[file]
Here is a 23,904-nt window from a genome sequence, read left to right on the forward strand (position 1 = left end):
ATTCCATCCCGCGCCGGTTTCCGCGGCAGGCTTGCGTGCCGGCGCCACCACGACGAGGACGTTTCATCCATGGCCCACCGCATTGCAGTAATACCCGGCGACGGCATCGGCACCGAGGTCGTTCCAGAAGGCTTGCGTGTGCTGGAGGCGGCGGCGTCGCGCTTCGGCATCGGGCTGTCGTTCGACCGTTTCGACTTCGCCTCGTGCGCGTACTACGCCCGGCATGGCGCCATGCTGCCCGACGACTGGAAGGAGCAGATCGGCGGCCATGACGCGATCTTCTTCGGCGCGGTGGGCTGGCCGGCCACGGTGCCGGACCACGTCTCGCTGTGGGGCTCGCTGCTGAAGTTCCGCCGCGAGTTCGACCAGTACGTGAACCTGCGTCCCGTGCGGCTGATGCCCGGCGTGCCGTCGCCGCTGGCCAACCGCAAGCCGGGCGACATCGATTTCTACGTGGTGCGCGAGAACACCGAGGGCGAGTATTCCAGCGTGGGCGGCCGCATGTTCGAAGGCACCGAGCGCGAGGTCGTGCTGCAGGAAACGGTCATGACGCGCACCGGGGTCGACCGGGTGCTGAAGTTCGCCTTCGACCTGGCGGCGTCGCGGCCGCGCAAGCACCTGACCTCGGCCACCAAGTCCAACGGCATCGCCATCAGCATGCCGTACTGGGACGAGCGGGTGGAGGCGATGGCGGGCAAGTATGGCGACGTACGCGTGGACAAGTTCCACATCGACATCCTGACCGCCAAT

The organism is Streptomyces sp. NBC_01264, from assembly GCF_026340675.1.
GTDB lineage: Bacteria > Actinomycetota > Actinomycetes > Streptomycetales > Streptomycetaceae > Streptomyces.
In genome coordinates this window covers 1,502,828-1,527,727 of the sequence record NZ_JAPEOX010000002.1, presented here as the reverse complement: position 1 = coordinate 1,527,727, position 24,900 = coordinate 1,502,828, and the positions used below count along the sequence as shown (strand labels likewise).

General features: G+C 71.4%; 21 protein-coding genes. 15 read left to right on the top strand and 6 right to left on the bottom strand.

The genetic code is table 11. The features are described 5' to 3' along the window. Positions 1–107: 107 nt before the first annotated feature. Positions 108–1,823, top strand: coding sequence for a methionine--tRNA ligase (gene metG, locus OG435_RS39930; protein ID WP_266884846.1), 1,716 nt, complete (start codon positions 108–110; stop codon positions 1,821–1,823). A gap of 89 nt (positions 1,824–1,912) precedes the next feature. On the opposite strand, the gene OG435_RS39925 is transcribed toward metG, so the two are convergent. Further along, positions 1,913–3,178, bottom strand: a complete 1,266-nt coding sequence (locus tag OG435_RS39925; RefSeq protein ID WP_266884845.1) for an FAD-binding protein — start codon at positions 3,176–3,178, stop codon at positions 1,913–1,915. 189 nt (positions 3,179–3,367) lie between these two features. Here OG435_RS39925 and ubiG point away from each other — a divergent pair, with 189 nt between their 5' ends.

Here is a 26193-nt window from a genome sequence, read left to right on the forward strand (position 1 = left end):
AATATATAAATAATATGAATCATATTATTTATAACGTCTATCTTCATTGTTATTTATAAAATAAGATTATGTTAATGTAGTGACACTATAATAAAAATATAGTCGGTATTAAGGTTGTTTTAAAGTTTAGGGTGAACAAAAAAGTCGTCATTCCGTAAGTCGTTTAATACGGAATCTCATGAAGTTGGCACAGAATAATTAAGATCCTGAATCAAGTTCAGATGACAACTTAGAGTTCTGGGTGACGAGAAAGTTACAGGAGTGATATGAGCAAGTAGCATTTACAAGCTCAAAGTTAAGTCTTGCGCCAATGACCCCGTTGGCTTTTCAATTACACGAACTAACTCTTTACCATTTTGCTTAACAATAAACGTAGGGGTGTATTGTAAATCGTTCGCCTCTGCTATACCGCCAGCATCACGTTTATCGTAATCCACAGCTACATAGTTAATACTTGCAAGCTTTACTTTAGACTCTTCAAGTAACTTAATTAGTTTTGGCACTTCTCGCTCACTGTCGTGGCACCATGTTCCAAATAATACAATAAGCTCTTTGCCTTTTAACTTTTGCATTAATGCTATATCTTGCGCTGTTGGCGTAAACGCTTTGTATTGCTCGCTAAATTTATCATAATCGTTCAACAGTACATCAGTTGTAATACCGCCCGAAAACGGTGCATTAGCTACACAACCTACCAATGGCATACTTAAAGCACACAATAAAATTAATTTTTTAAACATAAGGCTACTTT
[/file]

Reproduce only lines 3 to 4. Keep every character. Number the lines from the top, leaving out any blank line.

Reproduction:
The organism is Streptomyces sp. NBC_01264, from assembly GCF_026340675.1.
GTDB lineage: Bacteria > Actinomycetota > Actinomycetes > Streptomycetales > Streptomycetaceae > Streptomyces.